'Wait, Lizzie.' Kate climbed wearily from the bed. 'I'll help yer get 'im into the chair. You'll do yer back in if yer try it on yer own.'
'I'll manage, Ma, yer couldn't have got much sleep last night.'
'Oh, I'm all right, lov.' Kate wound her long grey streaked hair onto her neck and pulled a shawl around her shoulders. 'Let's get your father seen to.'
As usual, Tom complained throughout the performance and it was not until he was washed, shaved and dressed and they were seated at the table in the scullery that Lizzie saw how sick her mother looked.
Kate poured tea from the pot into three enamel mugs and spread a layer of dripping over the slices of bread. 'Eat up, you two. You won't get much more before the day's out.'
'Why don't yer go back to bed, Ma? Babs could stay home from work and get Jessie and Flo off to school,' Lizzie suggested.
'Aw, stop fussing,' Kate scolded. 'Anyone would think I'm on me last legs.'
'It's them buggers upstairs that's the cause of the trouble,' muttered Tom, pushing himself away from the table, his bread and dripping uneaten. 'They treat this house like a bloody lodgings. I tell yer, I've had enough of it. If they can't abide by the rules of this house they can clear out.'
'I'll get yer coat and scarf, Pa,' Lizzie said quickly, catching her mother's look of dismay at the threat in his voice.
'And wrap up warm,' Kate called after her. 'I don't want yer both coming down with pneumonia. And who knows, if the weather holds, yer might have a good day up Poplar and we can settle the rent with old Symons when he calls on Friday.'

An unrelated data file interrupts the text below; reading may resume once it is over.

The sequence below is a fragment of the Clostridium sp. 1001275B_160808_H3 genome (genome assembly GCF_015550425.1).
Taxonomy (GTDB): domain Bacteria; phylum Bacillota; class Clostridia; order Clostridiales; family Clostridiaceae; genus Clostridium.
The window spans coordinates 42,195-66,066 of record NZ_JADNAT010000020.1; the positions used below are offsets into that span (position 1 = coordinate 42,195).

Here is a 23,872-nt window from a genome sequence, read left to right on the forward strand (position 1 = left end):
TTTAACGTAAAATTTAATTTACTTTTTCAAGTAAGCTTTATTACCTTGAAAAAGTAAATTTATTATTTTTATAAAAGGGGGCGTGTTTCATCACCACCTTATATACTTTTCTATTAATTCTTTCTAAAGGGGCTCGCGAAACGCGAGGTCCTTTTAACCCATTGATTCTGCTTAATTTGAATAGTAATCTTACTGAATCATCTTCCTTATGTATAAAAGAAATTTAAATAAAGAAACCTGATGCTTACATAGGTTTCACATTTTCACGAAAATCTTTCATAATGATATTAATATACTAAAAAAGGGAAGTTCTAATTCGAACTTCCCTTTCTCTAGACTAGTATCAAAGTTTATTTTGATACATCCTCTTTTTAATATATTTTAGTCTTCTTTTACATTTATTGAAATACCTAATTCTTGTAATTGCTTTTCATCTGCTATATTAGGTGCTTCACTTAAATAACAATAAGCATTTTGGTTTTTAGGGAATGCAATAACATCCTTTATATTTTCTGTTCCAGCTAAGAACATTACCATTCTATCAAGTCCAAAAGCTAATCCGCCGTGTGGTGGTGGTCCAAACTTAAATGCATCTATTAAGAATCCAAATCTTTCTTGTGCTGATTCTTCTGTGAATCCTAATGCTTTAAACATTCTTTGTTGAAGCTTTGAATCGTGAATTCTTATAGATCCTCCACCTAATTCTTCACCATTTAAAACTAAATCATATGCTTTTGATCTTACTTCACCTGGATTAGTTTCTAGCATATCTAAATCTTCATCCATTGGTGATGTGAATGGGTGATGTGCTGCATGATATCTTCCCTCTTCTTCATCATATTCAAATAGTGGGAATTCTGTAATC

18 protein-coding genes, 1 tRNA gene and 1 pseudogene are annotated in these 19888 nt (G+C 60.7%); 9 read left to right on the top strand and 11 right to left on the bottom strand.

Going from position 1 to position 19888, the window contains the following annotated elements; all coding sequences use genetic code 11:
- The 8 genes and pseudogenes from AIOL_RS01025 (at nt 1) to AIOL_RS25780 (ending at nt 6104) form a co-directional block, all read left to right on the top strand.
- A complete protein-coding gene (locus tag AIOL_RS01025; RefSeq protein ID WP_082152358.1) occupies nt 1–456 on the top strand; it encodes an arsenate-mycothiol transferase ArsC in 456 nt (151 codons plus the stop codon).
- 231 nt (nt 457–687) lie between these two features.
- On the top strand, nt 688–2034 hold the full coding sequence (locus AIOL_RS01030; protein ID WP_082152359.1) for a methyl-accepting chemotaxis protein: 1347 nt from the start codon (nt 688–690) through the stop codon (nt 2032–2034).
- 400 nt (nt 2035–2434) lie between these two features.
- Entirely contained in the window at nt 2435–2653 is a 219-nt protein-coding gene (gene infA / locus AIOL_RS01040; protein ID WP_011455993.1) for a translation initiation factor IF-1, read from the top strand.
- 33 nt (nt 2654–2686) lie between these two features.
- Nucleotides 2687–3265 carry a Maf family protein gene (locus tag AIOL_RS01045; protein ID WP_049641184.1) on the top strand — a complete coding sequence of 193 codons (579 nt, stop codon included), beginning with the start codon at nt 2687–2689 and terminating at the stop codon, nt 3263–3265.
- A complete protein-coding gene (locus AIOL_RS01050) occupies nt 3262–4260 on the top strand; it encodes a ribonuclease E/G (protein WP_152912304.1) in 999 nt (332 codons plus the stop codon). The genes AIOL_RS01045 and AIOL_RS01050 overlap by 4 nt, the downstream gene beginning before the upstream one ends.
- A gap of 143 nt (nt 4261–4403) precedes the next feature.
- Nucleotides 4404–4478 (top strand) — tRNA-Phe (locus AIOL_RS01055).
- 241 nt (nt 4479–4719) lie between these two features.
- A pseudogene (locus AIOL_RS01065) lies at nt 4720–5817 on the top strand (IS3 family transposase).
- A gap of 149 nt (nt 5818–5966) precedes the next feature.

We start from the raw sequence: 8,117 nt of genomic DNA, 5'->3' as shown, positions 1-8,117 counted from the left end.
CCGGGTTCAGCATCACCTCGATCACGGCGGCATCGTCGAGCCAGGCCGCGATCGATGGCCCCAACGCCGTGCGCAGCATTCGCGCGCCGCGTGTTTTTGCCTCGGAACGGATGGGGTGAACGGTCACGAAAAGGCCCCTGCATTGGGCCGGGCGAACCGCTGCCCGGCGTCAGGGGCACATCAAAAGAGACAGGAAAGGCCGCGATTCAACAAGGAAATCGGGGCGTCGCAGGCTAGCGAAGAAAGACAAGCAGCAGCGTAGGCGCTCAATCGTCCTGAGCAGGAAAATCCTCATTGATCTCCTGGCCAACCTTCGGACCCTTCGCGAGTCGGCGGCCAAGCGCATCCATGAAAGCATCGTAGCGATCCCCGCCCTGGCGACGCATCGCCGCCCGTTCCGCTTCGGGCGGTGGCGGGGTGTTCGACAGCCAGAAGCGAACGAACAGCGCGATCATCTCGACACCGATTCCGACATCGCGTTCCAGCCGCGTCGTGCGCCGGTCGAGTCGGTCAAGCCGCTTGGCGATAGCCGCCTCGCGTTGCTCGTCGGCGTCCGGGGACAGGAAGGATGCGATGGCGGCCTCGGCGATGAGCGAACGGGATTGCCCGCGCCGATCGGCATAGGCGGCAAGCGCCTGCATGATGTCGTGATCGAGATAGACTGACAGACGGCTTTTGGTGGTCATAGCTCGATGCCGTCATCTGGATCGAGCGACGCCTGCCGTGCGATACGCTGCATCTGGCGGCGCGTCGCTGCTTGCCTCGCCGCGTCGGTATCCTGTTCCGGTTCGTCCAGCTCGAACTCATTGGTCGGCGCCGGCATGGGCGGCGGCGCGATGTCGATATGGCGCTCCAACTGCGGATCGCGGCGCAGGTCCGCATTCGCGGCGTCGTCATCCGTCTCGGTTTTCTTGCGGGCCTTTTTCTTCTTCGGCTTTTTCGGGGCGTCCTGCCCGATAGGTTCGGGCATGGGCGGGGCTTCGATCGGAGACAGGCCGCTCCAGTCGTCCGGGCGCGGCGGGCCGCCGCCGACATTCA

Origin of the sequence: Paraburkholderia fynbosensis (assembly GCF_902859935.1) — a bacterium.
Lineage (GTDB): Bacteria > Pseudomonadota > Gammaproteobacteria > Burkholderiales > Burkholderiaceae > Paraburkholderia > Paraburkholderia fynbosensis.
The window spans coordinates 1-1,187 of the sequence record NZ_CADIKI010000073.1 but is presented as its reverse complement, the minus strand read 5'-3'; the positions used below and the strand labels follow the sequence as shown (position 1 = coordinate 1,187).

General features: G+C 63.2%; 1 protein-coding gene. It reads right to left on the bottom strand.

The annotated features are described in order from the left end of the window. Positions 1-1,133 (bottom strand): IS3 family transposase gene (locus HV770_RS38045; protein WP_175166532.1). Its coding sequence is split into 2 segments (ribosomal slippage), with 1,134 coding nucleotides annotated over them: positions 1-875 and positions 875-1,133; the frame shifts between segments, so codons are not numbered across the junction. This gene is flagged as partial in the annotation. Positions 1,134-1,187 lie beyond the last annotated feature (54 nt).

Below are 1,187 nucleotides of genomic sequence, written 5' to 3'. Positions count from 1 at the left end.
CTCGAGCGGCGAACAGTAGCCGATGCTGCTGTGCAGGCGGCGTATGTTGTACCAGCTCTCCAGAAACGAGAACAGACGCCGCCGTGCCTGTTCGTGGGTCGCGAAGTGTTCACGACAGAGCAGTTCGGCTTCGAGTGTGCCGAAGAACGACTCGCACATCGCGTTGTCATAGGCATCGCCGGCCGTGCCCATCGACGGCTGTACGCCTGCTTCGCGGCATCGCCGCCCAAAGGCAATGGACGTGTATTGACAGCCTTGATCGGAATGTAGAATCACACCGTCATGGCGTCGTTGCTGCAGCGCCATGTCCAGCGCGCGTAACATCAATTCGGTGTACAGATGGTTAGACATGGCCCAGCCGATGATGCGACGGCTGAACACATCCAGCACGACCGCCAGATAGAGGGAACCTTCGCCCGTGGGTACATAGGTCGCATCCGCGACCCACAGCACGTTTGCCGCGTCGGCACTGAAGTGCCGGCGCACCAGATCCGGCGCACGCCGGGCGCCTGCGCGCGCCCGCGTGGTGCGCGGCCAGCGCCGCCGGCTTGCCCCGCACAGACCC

A remark that didn't make Tom Allen any the happier as, swathed in coats, scarves and mittens they left the house and Lizzie began the long push from Cubitt Town to Cox Street market.
The beautiful features of the young woman were enhanced by a soft smile as she drew the pink silk tails through delicately gloved fingers. 'How much are these ribbons?' she asked in a refined accent.
'A penny's worth there, Miss.' Lizzie gazed up, fascinated by the aura of wealth, the heart shaped face and smooth peach skin. 'They'd look lovely on you.'
'Do you think so? They are very pretty.'
'Off yer go, gel.' Tom Allen gave his daughter a nudge. 'Stop staring at the customers and go and find Dickie for me. Tell him to come up for a chat if he's done all his business.'
Lizzie was absorbed by the pale blue wool coat, the velvet hat with an upturned brim, the spotless gloves and peaches and cream complexion.
Tom Allen pulled down his scarf with an irritable jerk. 'Ain't yer awake yet, gel? Did yer hear what I said?'
'Yes, Pa.' Lizzie glanced one last time at their customer and walked away. She liked serving the customers, but it wasn't often she got the chance. Mostly she pushed the chair or ran errands. Dicki Potts was an old friend of her father's who sold newspapers on the corner of Cox Street and, as usual, Lizzie was dispatched to find him.
'Mornin' Lizzie!' Fat Freda waved from the veg stall. The market place was bustling, heads crowding over the freshest goods.
'Morning Freda.' Lizzie soon forgot her worries. 'Ow's business?'
'Not bad, lov. You done much yet?'
'Me Pa's got his first customer.'
'Enough brass monkeys for you?' Danny Flowers called from across the street, warming his hands over his barrow piled high with chestnuts. 'Come and have a warm up.'
'Can't yet, Danny. I'll come over later.'
'You make sure yer do.' Danny Flowers, tall, fair and handsome, winked as he tilted his cap. 'Me day don't start till you come over and have a chat.'
'Get on with you, you saucy bugger,' called Fat Freda from behind her stall. 'Leave the poor girl alone. She ain't got time to spend with the likes of you, silly sod.'
Lizzie laughed, but she caught Danny's eye again as she waved, pushing her way through the crowd. On the corner of the street Dickie Potts was counting his change and totting up the morning's sales.
'Where's yer Dad, Lizzie?' Dickie grinned displaying big brown, horse-like teeth. 'Ain't he sellin' round this way?'
'He's got a customer,' Lizzie told him, 'a pretty one. We're gonna stay up that end a bit today, I think.'